Home & Shop Companion #0058
letter from a small corner of far away
Dear Lynn, dear Everyone,
Now that it is dry enough and warming up, it’s great to be out again doing useful work in the field with the horses. After carting a load of water yesterday morning, I put the horses in the chain harrows and spent the rest of the morning making stripes along the field. I’ve always liked field work; when I was younger, I couldn’t get enough of it, the routine and the concentration, the space, the achievement, the tiredness and the good night’s sleep. Nowadays, even at my small scale, my body can get enough of it, but my soul could do with more.
Over the last week I have been giving Molly some work every day, mostly just for an hour each time because she has been idle over winter, she was a bit lame a couple of weeks ago, and with her advanced age a steady start before ploughing is called for. In truth, she is not the only one who needs a gradual start, my fitness level at this time of year being well below the usual summertime level, and there is plenty to do. Besides wanting to get a start with the ploughing, I have wanted to tackle the hedge on the roadside which has become high, thin and gappy, so besides not being stockproof, it is providing less shelter from the wind and is less of a visual barrier. So just before the buds start to burst and I miss the opportunity for another year, I have been laying it, just a couple of hours each day because it is hard work, because at my age a gentle start before ploughing is a good idea.
Hedge laying is a bit of an art, a way to rejuvenate hedges and make them stockproof, the only tools needed being a sledgehammer and a sharp billhook. Ideally the hedge is laid when the stems are about 2 inches thick, then they can be cut on one side, almost all the way through, leaving only the bark and a thin sliver of wood as a hinge to lower the stem almost horizontal, the little bit of bark providing enough connection for new shoots to emerge from the stems. With enough material, a good hedge layer can make a hedge which will stop anything from a lamb to a cow, the stems being laid on top of each other and woven between stakes driven into the ground. However, I am not a good hedge layer; I haven’t done it nearly enough and the hedge had mature stems four inches thick or more, which sometimes can be laid and then at the last moment they break off. Because of the thick stems I have also used the chainsaw to make a number of horizontal cuts, which helps in splitting out the wood, but sometimes I have just had to cut right through the thickest unbendable stems for firewood. At the moment it doesn’t look very pretty, though another couple of hours with some flexible hazel wands woven along the top will improve it, but even if I don’t manage to get it done, the shoots will soon appear, head towards the light and cover up my errors.
There is a difference between the horses just now, this being the season of springtime snowstorms of hair as a Percheron shakes itself. Lucy is shedding her winter coat with every touch, but Molly, in less good condition despite getting much more feed, is hanging on to hers. It’s at this time of year I do 80% of my brushing. At the farm where I learnt to work horses, they hardly ever used a brush because the horses were usually clean when in the deeply strawed yard during the winter and when at grass, and being in regular work they didn’t often get covered in sweat, except at harvest time when we would wash their shoulders with salty water.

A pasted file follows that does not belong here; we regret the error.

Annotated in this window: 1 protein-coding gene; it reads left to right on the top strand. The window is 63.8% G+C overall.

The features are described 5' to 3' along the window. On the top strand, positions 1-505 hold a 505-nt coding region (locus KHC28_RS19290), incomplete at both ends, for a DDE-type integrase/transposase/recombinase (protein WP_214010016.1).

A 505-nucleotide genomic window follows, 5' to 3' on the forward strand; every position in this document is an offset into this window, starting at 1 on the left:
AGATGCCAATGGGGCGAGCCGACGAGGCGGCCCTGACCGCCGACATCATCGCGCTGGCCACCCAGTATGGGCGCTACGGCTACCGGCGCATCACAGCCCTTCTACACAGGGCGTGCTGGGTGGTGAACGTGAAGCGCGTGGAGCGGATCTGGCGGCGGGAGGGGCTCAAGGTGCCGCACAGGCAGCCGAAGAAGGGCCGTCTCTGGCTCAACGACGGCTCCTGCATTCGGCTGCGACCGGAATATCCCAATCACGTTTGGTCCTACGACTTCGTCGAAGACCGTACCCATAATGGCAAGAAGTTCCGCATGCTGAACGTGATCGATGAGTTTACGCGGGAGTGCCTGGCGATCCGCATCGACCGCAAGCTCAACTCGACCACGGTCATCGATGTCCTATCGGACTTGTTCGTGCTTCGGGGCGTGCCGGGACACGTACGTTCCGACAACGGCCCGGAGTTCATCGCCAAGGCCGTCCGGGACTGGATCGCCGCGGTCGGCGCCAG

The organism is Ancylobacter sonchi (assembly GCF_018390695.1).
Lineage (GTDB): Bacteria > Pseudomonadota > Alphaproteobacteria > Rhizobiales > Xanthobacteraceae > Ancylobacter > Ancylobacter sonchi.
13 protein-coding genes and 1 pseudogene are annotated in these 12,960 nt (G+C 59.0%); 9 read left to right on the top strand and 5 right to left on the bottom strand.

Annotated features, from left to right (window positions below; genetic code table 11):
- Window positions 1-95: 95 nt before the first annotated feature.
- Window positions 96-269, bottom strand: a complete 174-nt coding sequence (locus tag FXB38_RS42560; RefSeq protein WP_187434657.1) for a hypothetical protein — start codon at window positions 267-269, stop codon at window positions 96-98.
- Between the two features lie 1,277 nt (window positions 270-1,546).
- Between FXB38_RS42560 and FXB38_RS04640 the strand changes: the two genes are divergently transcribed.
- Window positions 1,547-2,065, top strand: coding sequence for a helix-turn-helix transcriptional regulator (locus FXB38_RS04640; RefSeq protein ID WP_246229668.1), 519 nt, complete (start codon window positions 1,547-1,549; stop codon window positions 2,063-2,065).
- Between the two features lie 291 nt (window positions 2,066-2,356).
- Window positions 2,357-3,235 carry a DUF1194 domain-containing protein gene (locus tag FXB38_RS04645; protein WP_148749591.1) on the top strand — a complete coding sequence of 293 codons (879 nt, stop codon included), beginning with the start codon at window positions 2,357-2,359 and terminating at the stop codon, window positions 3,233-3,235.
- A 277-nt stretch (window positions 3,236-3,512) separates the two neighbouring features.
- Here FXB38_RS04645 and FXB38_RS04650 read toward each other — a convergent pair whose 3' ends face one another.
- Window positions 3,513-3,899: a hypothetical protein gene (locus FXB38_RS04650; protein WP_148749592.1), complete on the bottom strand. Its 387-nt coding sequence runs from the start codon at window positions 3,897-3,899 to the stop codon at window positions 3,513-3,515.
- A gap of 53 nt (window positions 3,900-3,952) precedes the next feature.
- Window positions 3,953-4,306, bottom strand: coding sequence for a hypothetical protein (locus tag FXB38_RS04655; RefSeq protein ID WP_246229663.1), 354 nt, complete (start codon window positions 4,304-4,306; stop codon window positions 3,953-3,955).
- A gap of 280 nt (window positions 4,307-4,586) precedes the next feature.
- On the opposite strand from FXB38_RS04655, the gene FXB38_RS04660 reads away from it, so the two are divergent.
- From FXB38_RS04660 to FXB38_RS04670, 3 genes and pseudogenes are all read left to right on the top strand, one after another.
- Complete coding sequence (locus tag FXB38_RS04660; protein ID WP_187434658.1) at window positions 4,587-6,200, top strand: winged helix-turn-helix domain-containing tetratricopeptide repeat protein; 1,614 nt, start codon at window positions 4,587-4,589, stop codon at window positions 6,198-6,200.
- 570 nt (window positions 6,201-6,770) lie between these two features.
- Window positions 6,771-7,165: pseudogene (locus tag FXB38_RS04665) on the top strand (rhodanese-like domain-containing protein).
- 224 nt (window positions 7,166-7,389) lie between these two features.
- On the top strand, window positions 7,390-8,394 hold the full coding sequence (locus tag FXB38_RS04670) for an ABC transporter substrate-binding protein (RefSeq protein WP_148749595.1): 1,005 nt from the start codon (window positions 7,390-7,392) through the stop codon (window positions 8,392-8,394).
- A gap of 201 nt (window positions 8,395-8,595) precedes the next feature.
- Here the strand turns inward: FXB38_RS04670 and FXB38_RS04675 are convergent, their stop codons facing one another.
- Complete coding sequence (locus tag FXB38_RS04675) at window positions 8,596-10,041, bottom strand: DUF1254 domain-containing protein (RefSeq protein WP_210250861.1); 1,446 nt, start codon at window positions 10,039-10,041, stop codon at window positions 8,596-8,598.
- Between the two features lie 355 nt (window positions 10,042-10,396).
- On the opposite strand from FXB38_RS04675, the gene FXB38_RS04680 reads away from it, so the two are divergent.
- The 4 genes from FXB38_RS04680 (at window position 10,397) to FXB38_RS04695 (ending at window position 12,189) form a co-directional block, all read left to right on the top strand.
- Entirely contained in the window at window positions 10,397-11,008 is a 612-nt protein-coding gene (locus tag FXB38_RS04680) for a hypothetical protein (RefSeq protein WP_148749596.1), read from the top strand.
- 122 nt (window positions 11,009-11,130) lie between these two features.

Another change with the horses has been the fit of Molly’s collar. With her weight loss over winter, when I put on the collar earlier this week it was a bit too big. Recently I have been using a thin vinyl sweat pad, because that is what made the collar fit properly, but this week I swapped it for a deer hair pad and once again it is a good snug fit. Because it is so important and a little tricky, collar fitting is something you really need to be shown how to do, probably more than once and with different horses. Both my horses are now in adjustable collars, but I prefer fixed size collars. I did have a logging collar for Molly until it was stolen, which was more substantial and built out wider at the point of draught so the traces were further from the horse’s sides. Being non-adjustable it allowed you to really tighten up the hame strap without any danger of pulling the collar smaller which can happen with the adjustable ones.
The other harness adjustment has been to Molly’s breeching, which due to muscle loss was hanging a bit too low, so I shortened the hip and loin straps, and that seemed OK. Then I checked on the clip for the neck yoke which was too far forward in front of the collar when pulled forward, so I shortened the quarter straps and the pole strap so when viewed from the side, the breast strap is now in line with the hames when the backing mechanism is tight. Then, when chain harrowing, which is probably when the angle of draught is at its lowest, I noticed the traces were slightly resting on the trace carriers, and although they possibly weren’t quite pulling down on the hip drop assembly, I lengthened them anyway. Still not quite happy, I then re-lengthened the hip and loin straps just a little. It is altogether better now, but I am still keeping it under observation.
William Castle is a violin maker, farmer & SFJ contributor who lives in Shropshire, England.